Understanding Leg Reach Measurement in the UFC

The leg reach measurement in the UFC is an important factor in assessing a fighter's physical attributes and potential advantages in striking and grappling. While reach is commonly associated with the length of a fighter's arms, leg reach plays a crucial role in determining a fighter's ability to strike, defend, and execute grappling techniques.

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Common misconceptions about leg reach include focusing solely on arm reach and underestimating the impact of leg reach in combat sports. Fighters with a longer leg reach have several advantages, such as the ability to control distance, execute effective kicks, and defend takedowns by keeping their opponents at bay. Additionally, long leg reach can enable fighters to apply submission holds from unique angles and enhance their defensive capabilities.

Understanding leg reach measurement is essential for both fighters and fans to comprehend the dynamics of a matchup and appreciate the strategic choices made by athletes inside the Octagon.

Factors to Consider: Wingspan Vs. Leg Reach in MMA

A crucial factor to consider when analyzing a fighter's physical attributes in MMA is the comparison between their wingspan and leg reach. The wingspan, or reach of the arms, plays a significant role in a fighter's striking ability and defensive techniques. On the other hand, leg reach affects a fighter's takedown game and ground control. Let's take a closer look at the advantages of a long wingspan and the impact of leg reach on takedowns.

Advantages of a long wingspan:

  1. Control of striking range and keeping opponents at a safe distance.
  2. Effective probing and counterpunching.
  3. Improved takedown defense by creating distance and denying opponents the opportunity to shoot for a takedown.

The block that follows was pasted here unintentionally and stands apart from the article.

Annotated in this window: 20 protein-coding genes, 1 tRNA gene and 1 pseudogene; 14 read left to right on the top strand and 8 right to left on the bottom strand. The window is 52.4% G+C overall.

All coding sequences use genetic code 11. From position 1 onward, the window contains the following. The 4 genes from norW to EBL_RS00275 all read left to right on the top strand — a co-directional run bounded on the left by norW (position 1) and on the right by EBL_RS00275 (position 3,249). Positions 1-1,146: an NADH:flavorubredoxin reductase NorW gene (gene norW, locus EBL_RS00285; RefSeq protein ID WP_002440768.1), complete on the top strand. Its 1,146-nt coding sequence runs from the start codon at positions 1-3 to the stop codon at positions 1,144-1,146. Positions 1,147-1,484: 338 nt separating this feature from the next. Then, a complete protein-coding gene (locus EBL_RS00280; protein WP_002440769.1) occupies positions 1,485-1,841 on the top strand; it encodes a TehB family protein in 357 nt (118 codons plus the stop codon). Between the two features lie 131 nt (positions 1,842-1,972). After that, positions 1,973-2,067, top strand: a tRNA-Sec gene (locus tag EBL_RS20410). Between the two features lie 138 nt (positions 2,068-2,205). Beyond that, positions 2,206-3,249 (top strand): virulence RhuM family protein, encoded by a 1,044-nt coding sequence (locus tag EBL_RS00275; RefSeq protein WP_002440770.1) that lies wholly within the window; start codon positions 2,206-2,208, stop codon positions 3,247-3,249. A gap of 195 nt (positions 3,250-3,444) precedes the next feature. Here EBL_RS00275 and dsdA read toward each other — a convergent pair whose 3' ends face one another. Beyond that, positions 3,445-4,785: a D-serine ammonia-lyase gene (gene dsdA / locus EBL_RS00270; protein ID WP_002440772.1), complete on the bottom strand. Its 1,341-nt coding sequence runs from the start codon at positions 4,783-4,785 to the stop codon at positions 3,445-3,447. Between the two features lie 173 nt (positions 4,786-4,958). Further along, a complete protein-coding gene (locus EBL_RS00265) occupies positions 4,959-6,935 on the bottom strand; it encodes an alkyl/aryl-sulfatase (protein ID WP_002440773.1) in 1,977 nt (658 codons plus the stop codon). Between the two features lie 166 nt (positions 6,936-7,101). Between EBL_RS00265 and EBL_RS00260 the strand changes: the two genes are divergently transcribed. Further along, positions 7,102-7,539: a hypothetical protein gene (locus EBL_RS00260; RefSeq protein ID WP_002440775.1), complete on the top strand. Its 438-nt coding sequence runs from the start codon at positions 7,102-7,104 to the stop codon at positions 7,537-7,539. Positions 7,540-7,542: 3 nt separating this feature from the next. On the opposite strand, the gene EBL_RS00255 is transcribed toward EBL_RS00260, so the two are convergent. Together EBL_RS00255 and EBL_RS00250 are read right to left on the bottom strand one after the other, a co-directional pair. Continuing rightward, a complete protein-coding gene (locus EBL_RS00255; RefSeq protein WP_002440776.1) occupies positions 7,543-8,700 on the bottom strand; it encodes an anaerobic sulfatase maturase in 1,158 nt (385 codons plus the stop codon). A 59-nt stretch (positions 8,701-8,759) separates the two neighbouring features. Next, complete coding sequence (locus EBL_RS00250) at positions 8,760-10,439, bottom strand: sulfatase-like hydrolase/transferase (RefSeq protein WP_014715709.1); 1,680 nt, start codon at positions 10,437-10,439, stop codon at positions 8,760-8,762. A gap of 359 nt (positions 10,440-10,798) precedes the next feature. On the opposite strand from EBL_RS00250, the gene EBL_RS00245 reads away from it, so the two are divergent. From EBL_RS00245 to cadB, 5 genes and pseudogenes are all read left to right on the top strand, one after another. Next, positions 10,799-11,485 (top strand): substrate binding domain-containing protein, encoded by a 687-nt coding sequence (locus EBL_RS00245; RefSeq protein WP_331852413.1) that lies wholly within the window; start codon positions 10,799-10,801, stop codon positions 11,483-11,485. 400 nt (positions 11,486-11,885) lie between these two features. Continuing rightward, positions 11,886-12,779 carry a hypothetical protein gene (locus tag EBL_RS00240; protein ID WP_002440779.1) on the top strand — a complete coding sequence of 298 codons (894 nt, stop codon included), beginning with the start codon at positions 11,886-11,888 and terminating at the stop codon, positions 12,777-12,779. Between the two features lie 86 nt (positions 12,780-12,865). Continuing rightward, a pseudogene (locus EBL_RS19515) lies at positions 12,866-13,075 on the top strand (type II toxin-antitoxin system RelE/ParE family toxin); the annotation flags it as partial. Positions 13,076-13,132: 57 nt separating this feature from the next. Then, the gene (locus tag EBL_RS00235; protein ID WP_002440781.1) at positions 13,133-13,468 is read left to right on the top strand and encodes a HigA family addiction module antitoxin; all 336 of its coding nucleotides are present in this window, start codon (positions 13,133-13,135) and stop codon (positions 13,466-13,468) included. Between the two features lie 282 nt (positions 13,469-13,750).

Impact of leg reach on takedowns:

  1. Long leg reach allows for easier offensive wrestling, particularly in double-leg takedowns.
  2. Enables fighters to attack with submissions such as triangle chokes and armbars.
  3. Aid in defense with upkicks and a closed guard when on the back.

To illustrate this further, here is a table showcasing the advantages of a long wingspan and the impact of leg reach on takedowns:

Advantages of Long Wingspan Impact of Leg Reach on Takedowns
Control striking range Easier offensive wrestling
Effective probing and counterpunching Ability to attack with submissions
Improved takedown defense Defense with upkicks and closed guard

Understanding and analyzing the interplay between wingspan and leg reach is crucial in evaluating a fighter's overall skills and potential advantages in the Octagon.

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Maximizing Reach Advantage in the Octagon: Tips and Strategies

How can fighters effectively maximize their reach advantage in the Octagon? Having a longer reach can provide fighters with a significant edge in their matches.

To make the most of this advantage, fighters can employ various tips and strategies to utilize their reach effectively. One key strategy is to maintain distance by using long jabs and kicks to keep opponents at bay. This allows fighters to control the striking range and minimize the chances of getting hit.

Additionally, fighters can use their reach to execute effective counterattacks, capitalizing on the distance to strike back when their opponents lunge forward.

Another tip is to focus on takedown defense, using the reach advantage to sprawl or stuff takedown attempts from a distance.


In conclusion, accurately measuring reach in the UFC is essential for fighters to develop effective strategies and for fans to understand the dynamics of the sport.

Wingspan and leg reach play significant roles in a fighter's performance, providing advantages in striking range, probing, and defense.

By understanding the step-by-step process of measuring reach and maximizing its advantages, fighters can enhance their chances of success in the octagon.

Reach may be just one factor, but its impact on a fighter's success should not be underestimated.

Mike Williams